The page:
Keeping up with the payments landscape is becoming a bigger challenge. Instead of just cash or credit, consumers and businesses today have more options than ever to send or receive funds, including instantly settling Real-Time Payments (RTP).
To stay competitive, businesses need a deep understanding of what RTP is, its benefits, and how to implement it. The road to Real-Time Payments is just beginning, making now the time to gain a deeper understanding of how it fits into your organization.
What are Real-Time Payments (RTP)?
RTP, which stands for "Real-Time Payments" is a payment rail developed by The Clearing House (TCH) that allows for real-time, 24/7 processing of electronic payments between financial institutions. RTP provides near-instantaneous settlement of funds, enabling consumers and businesses to send and receive payments quickly, securely, and conveniently.
RTP transactions are generally completed within seconds, making them ideal for time-sensitive transactions, including loan disbursements or gig worker payments from apps like Lyft and Upwork. Another core benefit of RTP is its affordability. RTP fees are charged to banks by transaction and range between $.01 and $2 per transfer, depending on the type of transaction. Note that this is the fee charged to banks and that the fees charged to RTP users are likely marked up.
RTP is becoming an increasingly popular payment option for consumers and businesses alike. For example, insurance companies sent 20% of all payouts in 2022 via instant payment platforms like RTP. Instant payroll, like those for gig workers, accounted for 15% of the total RTP payment volume in Q2 of 2022.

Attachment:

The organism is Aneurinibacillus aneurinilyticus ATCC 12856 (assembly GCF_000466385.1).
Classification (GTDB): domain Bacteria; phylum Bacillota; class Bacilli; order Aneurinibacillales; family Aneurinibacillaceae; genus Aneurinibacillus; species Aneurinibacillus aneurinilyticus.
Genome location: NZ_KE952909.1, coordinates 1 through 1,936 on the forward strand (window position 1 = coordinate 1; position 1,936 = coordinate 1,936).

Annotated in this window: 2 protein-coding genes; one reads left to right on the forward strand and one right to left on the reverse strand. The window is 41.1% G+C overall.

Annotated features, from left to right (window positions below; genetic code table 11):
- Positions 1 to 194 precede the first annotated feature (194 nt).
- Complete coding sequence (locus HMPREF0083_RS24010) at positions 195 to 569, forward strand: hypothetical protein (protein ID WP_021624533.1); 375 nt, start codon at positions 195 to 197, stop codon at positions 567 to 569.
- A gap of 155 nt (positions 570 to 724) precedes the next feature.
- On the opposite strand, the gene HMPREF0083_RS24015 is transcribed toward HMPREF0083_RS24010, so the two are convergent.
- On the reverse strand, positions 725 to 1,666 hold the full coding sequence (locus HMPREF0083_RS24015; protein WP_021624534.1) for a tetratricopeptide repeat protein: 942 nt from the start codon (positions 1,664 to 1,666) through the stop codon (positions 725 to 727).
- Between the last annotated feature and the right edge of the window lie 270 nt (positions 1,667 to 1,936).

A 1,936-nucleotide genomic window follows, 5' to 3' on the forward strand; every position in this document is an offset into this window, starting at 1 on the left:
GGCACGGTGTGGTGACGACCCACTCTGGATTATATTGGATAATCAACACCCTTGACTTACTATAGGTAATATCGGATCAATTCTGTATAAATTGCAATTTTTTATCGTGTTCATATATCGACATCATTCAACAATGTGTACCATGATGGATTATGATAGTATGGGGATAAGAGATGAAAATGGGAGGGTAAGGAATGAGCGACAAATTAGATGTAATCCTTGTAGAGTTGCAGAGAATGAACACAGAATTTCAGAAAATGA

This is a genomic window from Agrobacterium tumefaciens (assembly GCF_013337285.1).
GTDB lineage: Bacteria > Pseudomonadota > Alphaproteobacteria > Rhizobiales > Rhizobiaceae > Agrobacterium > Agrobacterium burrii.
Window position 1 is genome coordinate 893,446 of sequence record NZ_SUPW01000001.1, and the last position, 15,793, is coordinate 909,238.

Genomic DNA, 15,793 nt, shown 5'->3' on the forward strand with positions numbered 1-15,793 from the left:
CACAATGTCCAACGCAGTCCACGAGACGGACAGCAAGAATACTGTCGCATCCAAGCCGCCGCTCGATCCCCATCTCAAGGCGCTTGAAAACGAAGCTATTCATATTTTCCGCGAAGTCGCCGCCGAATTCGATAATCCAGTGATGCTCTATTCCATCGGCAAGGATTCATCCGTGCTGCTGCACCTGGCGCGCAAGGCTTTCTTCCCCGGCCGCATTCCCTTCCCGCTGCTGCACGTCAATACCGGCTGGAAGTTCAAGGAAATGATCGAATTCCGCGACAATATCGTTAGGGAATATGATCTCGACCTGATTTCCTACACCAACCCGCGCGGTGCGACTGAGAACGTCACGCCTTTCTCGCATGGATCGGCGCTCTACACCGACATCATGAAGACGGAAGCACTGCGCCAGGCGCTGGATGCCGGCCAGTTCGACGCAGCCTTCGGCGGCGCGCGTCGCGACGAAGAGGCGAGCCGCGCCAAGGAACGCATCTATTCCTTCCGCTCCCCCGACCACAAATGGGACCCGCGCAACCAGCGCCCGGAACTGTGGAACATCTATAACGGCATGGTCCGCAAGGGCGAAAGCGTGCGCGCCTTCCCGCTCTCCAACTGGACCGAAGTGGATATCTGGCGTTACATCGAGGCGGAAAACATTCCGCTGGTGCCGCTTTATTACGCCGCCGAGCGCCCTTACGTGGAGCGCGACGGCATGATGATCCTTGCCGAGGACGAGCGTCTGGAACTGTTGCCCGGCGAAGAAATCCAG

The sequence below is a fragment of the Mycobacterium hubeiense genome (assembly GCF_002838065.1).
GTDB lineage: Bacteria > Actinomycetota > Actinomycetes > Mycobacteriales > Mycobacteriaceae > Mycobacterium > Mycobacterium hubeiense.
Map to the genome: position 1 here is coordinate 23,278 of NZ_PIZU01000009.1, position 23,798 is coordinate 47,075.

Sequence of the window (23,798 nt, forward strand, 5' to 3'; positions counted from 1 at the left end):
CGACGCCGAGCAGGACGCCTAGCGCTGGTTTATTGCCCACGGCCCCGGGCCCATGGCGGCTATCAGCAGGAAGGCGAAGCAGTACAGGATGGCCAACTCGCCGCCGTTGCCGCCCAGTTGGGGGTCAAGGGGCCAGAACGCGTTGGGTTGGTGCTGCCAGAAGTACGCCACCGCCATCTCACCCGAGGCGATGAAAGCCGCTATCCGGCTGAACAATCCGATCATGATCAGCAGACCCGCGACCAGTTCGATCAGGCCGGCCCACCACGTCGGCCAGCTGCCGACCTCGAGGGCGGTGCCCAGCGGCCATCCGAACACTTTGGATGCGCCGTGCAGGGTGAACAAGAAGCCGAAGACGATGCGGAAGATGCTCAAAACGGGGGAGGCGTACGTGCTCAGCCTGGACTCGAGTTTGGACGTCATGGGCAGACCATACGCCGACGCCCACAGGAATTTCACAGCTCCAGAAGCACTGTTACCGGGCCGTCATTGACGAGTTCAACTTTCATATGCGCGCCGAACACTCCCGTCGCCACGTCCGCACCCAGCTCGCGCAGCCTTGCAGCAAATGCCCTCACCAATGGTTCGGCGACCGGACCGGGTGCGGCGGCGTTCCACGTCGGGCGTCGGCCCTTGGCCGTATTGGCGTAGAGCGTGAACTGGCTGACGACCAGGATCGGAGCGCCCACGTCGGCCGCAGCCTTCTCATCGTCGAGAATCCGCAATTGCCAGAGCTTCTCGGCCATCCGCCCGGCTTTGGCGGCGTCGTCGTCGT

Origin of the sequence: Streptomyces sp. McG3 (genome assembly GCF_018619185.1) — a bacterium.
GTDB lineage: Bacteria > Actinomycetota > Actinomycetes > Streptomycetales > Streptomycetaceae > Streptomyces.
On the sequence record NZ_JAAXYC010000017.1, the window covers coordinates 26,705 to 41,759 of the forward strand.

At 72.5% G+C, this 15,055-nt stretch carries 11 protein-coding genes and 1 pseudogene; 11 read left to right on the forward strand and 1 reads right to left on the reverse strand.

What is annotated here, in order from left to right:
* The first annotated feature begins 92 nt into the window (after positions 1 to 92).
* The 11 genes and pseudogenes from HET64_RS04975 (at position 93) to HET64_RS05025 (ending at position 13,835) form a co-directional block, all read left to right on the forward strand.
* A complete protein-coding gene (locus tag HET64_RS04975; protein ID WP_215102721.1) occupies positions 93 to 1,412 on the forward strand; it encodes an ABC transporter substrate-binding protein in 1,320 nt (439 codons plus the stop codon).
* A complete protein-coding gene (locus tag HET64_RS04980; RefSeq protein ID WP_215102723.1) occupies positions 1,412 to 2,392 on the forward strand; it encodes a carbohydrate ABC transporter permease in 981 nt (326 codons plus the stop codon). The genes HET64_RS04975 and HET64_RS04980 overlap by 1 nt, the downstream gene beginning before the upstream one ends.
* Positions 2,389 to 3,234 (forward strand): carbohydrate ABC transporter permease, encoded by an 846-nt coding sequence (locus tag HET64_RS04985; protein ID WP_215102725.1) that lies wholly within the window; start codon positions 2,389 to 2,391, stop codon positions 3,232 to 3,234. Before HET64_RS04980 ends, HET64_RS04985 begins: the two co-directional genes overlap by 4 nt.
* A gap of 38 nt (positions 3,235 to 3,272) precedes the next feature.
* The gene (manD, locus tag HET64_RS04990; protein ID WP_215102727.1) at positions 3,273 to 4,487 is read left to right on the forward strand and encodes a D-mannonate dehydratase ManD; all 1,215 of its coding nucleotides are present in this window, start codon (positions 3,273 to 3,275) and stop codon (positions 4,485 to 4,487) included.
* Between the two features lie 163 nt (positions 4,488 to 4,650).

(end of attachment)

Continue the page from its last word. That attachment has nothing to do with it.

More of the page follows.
However, RTP faces stiff competition from traditional ACH payments, the newer same-day ACH payments, and the soon-to-launch FedNow program.
Note: While often used interchangeably, RTP is not an acronym for all real-time payments. Rather, RTP is a specific payment rail, Real-Time Payments (RTP) from The Clearing House. FedNow will also power real-time payments but is a different payment rail.
How does RTP compare to ACH?
ACH is a traditional payment rail that allows US financial institutions to transfer funds between them. Like RTP, ACH allows for the electronic transmission of funds—however, the similarities stop there.
ACH is bi-directional, meaning you can use both push (credit) and pull (debit) payments. RTP only offers credit payments, meaning that funds are pushed from one account to another. Debits (pulls of funds) that are common for ACH bill payments are not possible with RTP.